directed toward you."
When we think of things that greatly demonstrate the power of God,
we might think of the creation itself. The size of many of the
stars are much larger than that of our own sun, which is 99% of all
the matter in our solar system; and there are so many bodies that
fill the universe that they are actually innumerable. We
might, therefore, think of the universe as being the greatest
demonstration of the power of God that will ever be. But is
that really the case? Though every believer would agree, and
rightfully so, that the creation demonstrates God's power as being
truly awesome, what about the resurrection? Does it not
indicate an even more astounding greatness? For the creation
is temporary, but God's power in the future resurrection involves
eternity: The soul that belongs to God will never die. The
redeemed will enjoy the bliss of heaven forevermore. So which
is a greater demonstration of God's power? The creation of
more than trillions and trillions of heavenly bodies for whatever
time they will last? Or in maintaining one soul with life for
all eternity? And even if that person had been deceased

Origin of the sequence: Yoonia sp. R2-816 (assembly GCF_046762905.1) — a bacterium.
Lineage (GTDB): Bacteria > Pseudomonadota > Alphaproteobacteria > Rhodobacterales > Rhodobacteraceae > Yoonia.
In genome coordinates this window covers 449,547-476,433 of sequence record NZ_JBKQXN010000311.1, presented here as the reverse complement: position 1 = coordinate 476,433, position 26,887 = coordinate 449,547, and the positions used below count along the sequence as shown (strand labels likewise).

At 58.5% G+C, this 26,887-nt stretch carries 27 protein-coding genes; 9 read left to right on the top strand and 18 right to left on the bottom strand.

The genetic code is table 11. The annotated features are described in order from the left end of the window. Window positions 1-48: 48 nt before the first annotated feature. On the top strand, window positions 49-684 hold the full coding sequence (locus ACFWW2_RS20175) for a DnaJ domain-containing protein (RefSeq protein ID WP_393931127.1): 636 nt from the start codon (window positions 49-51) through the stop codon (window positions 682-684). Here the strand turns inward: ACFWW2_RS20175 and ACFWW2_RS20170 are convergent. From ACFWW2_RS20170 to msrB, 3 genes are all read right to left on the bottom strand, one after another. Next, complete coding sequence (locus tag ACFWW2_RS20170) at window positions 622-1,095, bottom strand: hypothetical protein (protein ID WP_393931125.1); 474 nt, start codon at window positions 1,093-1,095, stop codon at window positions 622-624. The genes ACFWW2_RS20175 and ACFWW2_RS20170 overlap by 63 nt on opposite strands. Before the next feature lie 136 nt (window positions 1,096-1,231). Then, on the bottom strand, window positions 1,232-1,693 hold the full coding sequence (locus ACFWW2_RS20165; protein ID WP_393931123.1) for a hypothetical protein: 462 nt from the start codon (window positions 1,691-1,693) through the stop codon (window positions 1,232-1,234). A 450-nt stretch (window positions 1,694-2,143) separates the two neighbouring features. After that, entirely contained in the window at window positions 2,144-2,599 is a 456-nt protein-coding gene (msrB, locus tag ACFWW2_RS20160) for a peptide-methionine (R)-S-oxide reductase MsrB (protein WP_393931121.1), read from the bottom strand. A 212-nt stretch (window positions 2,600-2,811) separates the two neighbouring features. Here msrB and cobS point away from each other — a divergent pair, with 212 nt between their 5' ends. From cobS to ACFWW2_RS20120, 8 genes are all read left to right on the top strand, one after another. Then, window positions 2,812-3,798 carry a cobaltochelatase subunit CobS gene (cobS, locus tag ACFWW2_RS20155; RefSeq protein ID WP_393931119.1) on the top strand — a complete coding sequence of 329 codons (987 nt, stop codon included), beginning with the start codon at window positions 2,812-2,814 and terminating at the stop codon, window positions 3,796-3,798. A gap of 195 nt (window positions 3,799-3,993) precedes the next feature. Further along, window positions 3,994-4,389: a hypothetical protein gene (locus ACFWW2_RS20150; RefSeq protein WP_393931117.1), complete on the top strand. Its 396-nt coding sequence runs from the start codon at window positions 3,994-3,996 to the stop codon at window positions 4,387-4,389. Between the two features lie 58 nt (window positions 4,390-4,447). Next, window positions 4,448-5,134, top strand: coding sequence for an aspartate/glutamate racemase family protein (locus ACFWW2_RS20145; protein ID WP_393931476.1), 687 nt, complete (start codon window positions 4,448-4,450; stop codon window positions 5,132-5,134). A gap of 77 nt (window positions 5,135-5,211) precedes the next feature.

for 5,000 years or longer, in God's power in the resurrection, the
Lord is still able to bring back that same unique individual.
How special and assuring the hope of the resurrection is. One
of Paul's desires was to truly know the Lord, "and the power of His
resurrection..." (Phil. 3:10). It appears that while on earth,
Jesus did not want His followers declaring Him to be the Christ
(Mark 8:30), nor the Son of God, until after His resurrection (Matt.
17:9). The miracles Christ performed, however, would indicate
that He was; but notice what the resurrection would do, according to
Romans 1:4: "who was declared the Son of God with power by the
resurrection from the dead, according to the Spirit of holiness,
Jesus Christ our Lord." In contrast to all other
religious leaders who have passed on from this life, does not the
Lord's empty tomb make a powerful declaration? His very
resurrection gives testimony toward His Deity!
In addition, the phrase "power of God" is sometimes used to refer to
Jesus Himself, such as in 1 Corinthians 1:24: "but to those who are
the called, both Jews and Greeks, Christ the power of God and the
wisdom of God." Would it not be blasphemous to refer to anyone
who would be less than God to be "the power of God and the wisdom of
God"? But this can be said about Jesus, for He is 100% Deity
and, therefore, has the same power and wisdom as the Father (cf. Jn.
14:7-9; Heb. 1:3; Jn. 1:1-3,14).
Paul then concludes with the exultation of Jesus: "...These
are in accordance with the working of the strength of His might
which He brought about in Christ, when He raised Him from the dead,
and seated Him at His right hand in the heavenly places, far above
all rule and authority and power and dominion, and every name that
is named, not only in this age, but also in the one to come.
And He put all things in subjection under His feet, and gave Him as